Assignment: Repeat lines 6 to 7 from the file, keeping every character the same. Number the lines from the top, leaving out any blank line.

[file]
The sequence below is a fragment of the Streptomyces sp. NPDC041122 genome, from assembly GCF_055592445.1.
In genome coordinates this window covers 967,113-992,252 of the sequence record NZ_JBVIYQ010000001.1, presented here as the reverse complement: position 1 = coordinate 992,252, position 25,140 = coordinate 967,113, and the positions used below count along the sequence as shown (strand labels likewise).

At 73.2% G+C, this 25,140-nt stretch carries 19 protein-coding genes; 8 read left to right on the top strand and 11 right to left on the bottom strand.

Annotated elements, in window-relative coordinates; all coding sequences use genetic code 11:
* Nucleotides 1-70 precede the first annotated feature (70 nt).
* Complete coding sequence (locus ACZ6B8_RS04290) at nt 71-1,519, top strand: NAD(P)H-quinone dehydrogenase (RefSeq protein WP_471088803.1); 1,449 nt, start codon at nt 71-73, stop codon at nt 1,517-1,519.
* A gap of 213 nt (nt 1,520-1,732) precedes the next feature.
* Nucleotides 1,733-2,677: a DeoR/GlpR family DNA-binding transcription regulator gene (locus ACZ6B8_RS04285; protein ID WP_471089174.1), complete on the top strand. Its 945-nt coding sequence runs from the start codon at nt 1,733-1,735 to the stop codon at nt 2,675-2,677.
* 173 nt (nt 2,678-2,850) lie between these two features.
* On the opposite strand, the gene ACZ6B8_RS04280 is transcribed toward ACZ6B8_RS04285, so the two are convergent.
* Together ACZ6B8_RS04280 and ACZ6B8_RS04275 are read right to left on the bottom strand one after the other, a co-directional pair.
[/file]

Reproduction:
* Complete coding sequence (locus ACZ6B8_RS04290) at nt 71-1,519, top strand: NAD(P)H-quinone dehydrogenase (RefSeq protein WP_471088803.1); 1,449 nt, start codon at nt 71-73, stop codon at nt 1,517-1,519.
* A gap of 213 nt (nt 1,520-1,732) precedes the next feature.